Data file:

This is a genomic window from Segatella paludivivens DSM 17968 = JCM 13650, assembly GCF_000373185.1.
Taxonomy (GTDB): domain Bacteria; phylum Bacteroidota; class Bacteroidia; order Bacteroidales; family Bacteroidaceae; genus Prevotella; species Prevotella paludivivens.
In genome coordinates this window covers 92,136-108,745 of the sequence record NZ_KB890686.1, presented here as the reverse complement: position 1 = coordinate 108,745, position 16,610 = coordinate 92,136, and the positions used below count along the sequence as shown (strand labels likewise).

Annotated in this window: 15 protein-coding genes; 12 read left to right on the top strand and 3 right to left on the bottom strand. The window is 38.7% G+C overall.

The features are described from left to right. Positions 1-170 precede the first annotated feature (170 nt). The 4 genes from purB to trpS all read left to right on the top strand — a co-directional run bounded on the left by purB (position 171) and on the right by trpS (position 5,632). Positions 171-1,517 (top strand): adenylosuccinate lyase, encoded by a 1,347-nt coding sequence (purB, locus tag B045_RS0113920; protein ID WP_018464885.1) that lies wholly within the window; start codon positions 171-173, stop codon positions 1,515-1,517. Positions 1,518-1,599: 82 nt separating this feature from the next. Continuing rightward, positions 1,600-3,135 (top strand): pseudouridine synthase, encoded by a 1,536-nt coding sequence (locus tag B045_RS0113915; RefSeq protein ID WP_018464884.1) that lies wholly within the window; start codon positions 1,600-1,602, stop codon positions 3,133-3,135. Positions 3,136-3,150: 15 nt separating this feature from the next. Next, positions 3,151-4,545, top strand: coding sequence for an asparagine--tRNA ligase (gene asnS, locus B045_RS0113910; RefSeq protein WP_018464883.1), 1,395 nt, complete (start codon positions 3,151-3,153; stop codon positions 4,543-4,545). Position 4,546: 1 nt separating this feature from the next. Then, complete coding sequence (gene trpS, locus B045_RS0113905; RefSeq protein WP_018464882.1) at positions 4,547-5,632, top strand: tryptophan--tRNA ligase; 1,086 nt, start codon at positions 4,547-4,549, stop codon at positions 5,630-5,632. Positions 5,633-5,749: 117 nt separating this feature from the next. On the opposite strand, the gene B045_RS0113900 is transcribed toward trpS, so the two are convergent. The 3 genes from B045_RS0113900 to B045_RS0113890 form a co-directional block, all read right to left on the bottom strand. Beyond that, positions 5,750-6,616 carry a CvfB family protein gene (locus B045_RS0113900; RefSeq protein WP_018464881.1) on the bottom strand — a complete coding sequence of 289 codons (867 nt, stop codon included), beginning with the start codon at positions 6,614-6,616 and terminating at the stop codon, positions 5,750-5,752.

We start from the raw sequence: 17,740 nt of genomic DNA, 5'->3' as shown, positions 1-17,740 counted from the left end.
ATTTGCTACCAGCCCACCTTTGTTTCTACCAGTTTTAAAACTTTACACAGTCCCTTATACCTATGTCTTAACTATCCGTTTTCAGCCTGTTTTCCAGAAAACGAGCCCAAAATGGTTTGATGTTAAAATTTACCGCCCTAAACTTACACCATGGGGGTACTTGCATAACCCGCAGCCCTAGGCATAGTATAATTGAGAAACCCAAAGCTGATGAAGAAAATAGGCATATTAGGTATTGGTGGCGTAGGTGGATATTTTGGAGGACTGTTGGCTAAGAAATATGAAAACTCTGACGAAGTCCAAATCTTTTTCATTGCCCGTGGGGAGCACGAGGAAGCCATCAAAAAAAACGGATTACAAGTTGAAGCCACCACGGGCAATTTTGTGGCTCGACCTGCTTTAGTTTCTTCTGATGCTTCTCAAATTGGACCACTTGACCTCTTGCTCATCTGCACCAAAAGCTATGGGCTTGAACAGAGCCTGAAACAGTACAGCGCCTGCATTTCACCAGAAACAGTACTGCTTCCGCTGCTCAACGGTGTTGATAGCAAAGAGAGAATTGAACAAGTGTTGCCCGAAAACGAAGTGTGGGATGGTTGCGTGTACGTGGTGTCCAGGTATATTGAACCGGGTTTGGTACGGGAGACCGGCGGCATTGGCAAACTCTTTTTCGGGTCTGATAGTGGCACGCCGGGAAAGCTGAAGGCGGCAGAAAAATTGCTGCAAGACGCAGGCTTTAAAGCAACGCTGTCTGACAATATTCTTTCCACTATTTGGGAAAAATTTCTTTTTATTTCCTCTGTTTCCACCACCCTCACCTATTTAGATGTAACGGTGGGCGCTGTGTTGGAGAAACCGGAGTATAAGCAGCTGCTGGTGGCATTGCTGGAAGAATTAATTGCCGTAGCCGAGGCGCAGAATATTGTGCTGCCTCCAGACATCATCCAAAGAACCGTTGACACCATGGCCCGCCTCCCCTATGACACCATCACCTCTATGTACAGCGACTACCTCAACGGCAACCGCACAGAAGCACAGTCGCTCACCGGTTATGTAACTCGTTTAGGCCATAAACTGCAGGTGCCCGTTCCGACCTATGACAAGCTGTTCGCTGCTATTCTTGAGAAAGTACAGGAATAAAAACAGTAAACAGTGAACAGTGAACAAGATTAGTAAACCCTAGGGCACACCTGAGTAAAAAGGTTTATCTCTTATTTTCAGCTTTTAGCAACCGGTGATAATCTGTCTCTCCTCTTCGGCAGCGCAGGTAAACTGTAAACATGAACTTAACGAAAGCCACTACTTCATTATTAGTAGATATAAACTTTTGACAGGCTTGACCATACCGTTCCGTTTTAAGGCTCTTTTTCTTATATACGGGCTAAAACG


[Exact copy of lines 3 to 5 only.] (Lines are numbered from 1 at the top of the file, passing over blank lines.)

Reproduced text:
In genome coordinates this window covers 92,136-108,745 of the sequence record NZ_KB890686.1, presented here as the reverse complement: position 1 = coordinate 108,745, position 16,610 = coordinate 92,136, and the positions used below count along the sequence as shown (strand labels likewise).

Annotated in this window: 15 protein-coding genes; 12 read left to right on the top strand and 3 right to left on the bottom strand. The window is 38.7% G+C overall.

The features are described from left to right. Positions 1-170 precede the first annotated feature (170 nt). The 4 genes from purB to trpS all read left to right on the top strand — a co-directional run bounded on the left by purB (position 171) and on the right by trpS (position 5,632). Positions 171-1,517 (top strand): adenylosuccinate lyase, encoded by a 1,347-nt coding sequence (purB, locus tag B045_RS0113920; protein ID WP_018464885.1) that lies wholly within the window; start codon positions 171-173, stop codon positions 1,515-1,517. Positions 1,518-1,599: 82 nt separating this feature from the next. Continuing rightward, positions 1,600-3,135 (top strand): pseudouridine synthase, encoded by a 1,536-nt coding sequence (locus tag B045_RS0113915; RefSeq protein ID WP_018464884.1) that lies wholly within the window; start codon positions 1,600-1,602, stop codon positions 3,133-3,135. Positions 3,136-3,150: 15 nt separating this feature from the next. Next, positions 3,151-4,545, top strand: coding sequence for an asparagine--tRNA ligase (gene asnS, locus B045_RS0113910; RefSeq protein WP_018464883.1), 1,395 nt, complete (start codon positions 3,151-3,153; stop codon positions 4,543-4,545). Position 4,546: 1 nt separating this feature from the next. Then, complete coding sequence (gene trpS, locus B045_RS0113905; RefSeq protein WP_018464882.1) at positions 4,547-5,632, top strand: tryptophan--tRNA ligase; 1,086 nt, start codon at positions 4,547-4,549, stop codon at positions 5,630-5,632. Positions 5,633-5,749: 117 nt separating this feature from the next. On the opposite strand, the gene B045_RS0113900 is transcribed toward trpS, so the two are convergent. The 3 genes from B045_RS0113900 to B045_RS0113890 form a co-directional block, all read right to left on the bottom strand. Beyond that, positions 5,750-6,616 carry a CvfB family protein gene (locus B045_RS0113900; RefSeq protein WP_018464881.1) on the bottom strand — a complete coding sequence of 289 codons (867 nt, stop codon included), beginning with the start codon at positions 6,614-6,616 and terminating at the stop codon, positions 5,750-5,752.